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  1. #21
    Senior Member 6 feet over's Avatar
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    I've read before that materials can be made water resistant by coating them with regular Thompson's Water Seal.

    Has anyone tried this?
    The harder I work, the luckier I get.

  2. #22
    MacEntyre's Avatar
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    Quote Originally Posted by 6 feet over View Post
    ...Thompson's Water Seal.

    Has anyone tried this?
    I have, with disastrous results. I never tried again, nor did I bother to find out what I did wrong. The material I treated was ruined.
    "We must, indeed, all hang together or, most assuredly, we shall all hang separately." - Ben Franklin
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  3. #23
    Senior Member fin's Avatar
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    The Thompson's water seal works, but like any DWR coating, it eventually start to peel. And it makes your fabric HEAVIER, MUCH HEAVIER.

    The more I work with fabrics and do different projects, the more I am starting to think that if you want lightweight, waterproof sil - buy it. Don't guess, don't try to find a cheap deal - if it really matters and you really want it to be lightweight and waterproof and you have confidence in your DIY skills, just pay the 7.95/yd and buy what you need from Ed or others. The stuff that Brandon makes his bishop's sacks with is awesome. I'd love to get my hands on some real, earth tone or camo 1.1 silnylon (like Brandon's black or dk blue sil,) and would pay full retail just to have the "real" stuff on hand for different projects, like a lightweight full-length poncho/undercover combo. Everything I have been able to find has been either untreated, 1.9 or heavier, DWR, or not sil at all. I have found lots of waterproof fabrics, but never 1.1 sil locally.

  4. #24
    stormcrow's Avatar
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    Beating a dead horse

    The wife is out getting supplies for doing the silicone treatment right now. She said.."Are you still going to try to save that poncho?" I told her "Heck yeah, unless you want me to buy one!" Plus, now I am a little proud of it so I want to make it work. Also, I have a lot of that stinkin gray cloth that i have to make stuff with. MMM, I might try to make a 2 layer light weight hammock.

    Adam

  5. #25
    Senior Member fin's Avatar
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    Adam, look at it as "improving your skill set" or "adding another tool to your box." Doesn't hurt to try it once - it only takes time.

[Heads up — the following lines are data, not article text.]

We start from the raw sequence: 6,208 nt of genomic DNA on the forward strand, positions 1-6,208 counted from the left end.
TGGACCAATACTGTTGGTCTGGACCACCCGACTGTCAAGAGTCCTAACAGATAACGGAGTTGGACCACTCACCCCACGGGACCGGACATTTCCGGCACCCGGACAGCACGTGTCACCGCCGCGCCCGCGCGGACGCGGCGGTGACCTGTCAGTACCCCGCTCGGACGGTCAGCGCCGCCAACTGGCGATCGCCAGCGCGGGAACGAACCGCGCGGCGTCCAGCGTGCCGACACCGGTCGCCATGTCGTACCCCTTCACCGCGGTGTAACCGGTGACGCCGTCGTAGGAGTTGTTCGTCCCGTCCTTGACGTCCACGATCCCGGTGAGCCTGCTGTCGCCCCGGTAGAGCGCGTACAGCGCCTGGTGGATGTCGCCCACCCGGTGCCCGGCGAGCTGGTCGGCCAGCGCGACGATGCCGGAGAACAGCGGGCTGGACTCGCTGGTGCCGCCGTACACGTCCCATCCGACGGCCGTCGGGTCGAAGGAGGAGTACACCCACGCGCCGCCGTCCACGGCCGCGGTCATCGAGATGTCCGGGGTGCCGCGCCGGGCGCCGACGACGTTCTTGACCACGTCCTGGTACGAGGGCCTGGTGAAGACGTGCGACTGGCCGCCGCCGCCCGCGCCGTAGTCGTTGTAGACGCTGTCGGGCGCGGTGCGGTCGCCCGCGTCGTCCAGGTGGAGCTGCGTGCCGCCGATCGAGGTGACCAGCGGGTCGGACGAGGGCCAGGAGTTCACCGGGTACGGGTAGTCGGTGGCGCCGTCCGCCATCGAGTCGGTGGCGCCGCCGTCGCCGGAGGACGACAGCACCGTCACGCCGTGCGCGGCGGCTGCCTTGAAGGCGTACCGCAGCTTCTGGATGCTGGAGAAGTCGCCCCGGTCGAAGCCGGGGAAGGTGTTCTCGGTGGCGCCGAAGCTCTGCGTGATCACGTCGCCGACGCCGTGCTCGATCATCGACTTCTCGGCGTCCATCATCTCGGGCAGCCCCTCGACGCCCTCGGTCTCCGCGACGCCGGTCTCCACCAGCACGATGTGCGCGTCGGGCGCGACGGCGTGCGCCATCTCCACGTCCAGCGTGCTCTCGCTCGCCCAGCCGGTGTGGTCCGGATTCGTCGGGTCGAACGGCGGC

You don't know how much fabric I have that I "have to make something with."

  6. #26
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    Quote Originally Posted by BillyBob58 View Post
    Isn't it waterproof to 1 or 2 psi? Which isn't much, but still enough for most of our uses.
    Those numbers are what Jim Wood had in his article.

    Silnylon versus calendered DWR rip stop nylon-- silnylon doesn't have frayed edges when cut like rsn and you can't suck air through it like you can with DWR.
    Youngblood AT2000

  7. #27
    Senior Member fin's Avatar
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    Quote Originally Posted by Youngblood View Post
    Silnylon versus calendered DWR rip stop nylon-- silnylon doesn't have frayed edges when cut like rsn and you can't suck air through it like you can with DWR.
    The good news is that if it is calendered ripstop, it should suck in the waterproof treatment pretty well, as the stuff is so darn porous.

  8. #28
    thorwren's Avatar
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    Crap......You discovered my stew secret. Back to the drawing board. Shug, where'd you throw that cat?

  9. #29
    Senior Member headchange4u's Avatar
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    Check out this article. It's long but very informative. Talks about just HOW waterproof some materials are.
    “Light thinks it travels faster than anything but it is wrong. No matter how fast light travels, it finds the darkness has always got there first, and is waiting for it." -Terry Pratchett



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  10. #30
    stormcrow's Avatar
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    Great article

    I think I had read that some time ago and I am glad you found it for me again.

    Adam

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